Now imagine– if it is easy to justify or ignore an individual’s experience with physical violence– when there are physical representations of domestic abuse on the individual’s person– how easy is it deny a person’s disclosure and experience with psychological and emotional abuse?

Yes, domestic violence occurs in many different forms.  One form of domestic violence that researchers are documenting have to do with abusers using a partner’s credit and ruining their credit to make it difficult for the survivor to leave or to obtain housing on their own.  Some abusers use contraception as a form of control by poking holes in their condoms to increase the chances of the survivor getting pregnant.  The belief for the abuser is if she gets pregnant then 1) they will be linked permanently and 2) having a child makes it more difficult to leave and to live independently.  These are strategies of control and more often than not there are multiple strategies that are being used to control another person.  In times of domestic violence where the abuse is more subtle or difficult to quantify survivors are less understood or believed.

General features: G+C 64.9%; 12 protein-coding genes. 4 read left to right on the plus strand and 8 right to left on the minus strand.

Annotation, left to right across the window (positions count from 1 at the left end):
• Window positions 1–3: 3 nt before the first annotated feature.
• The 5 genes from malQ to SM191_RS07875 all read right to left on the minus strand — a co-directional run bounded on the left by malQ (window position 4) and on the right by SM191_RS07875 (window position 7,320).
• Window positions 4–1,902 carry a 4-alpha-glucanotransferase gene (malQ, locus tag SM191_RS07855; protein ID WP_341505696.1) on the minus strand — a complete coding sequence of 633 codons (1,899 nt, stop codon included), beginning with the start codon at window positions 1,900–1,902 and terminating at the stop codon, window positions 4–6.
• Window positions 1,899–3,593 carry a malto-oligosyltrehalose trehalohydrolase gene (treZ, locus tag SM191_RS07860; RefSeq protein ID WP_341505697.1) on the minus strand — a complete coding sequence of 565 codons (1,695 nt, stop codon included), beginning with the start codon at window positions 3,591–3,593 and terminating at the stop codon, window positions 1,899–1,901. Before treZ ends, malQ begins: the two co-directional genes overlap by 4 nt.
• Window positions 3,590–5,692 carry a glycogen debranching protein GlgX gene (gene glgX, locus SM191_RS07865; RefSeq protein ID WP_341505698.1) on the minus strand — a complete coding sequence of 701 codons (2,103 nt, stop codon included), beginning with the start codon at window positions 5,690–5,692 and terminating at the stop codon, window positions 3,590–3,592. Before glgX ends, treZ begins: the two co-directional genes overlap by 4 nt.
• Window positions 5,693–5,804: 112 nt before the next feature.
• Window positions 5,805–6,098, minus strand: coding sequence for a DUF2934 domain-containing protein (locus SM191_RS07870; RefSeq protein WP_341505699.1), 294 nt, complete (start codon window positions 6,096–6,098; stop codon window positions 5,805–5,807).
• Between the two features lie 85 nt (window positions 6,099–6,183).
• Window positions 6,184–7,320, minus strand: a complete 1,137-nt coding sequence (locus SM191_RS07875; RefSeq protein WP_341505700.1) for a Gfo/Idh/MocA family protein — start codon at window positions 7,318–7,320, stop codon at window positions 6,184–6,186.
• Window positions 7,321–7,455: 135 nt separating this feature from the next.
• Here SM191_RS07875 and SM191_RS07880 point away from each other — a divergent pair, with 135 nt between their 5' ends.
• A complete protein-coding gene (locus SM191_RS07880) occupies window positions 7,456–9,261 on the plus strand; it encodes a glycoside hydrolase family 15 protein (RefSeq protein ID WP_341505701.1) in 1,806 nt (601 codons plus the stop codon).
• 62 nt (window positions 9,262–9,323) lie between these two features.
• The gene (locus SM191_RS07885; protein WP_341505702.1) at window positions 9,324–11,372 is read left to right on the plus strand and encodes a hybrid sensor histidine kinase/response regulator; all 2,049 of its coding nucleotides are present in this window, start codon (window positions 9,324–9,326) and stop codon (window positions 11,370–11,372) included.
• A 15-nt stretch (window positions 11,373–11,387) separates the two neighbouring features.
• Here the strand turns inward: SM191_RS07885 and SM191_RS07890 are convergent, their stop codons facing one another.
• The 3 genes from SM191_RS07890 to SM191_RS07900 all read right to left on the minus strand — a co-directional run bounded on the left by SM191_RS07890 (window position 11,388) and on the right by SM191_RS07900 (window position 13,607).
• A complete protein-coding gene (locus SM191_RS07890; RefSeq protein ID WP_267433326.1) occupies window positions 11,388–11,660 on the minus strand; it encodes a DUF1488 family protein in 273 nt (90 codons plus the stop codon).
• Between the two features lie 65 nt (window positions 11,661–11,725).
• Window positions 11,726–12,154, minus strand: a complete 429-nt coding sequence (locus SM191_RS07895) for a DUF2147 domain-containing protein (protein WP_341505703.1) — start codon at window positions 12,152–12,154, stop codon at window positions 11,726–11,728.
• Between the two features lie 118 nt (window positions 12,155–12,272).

Psychological and emotional forms of domestic violence occur.  At times, these forms are difficult to identify for the survivor and that is why it’s important we talk about it.  These forms of abuse are often ignored by family and friends, which further isolates and makes confusing the process of identifying emotional abuse for the survivor.  We all need more education around this so that we can support survivors’ agency and human right to do what is in her best overall health and interest.

Survivors need this information to alleviate the isolation one feels when being emotionally abused.  Survivors need to hear that you are not alone and that you are not crazy.  The abuse is meant to make you feel crazy and to make you doubt your own inner voice, but you are not crazy.  Survivors need to hear that the pain you feel is legitimate and real and although you don’t carry visible physical signs of your wounds the pain is excruciating and can lead to many complex feelings of depression, anxiety and suicidal thoughts.

Psychological/Emotional abuse: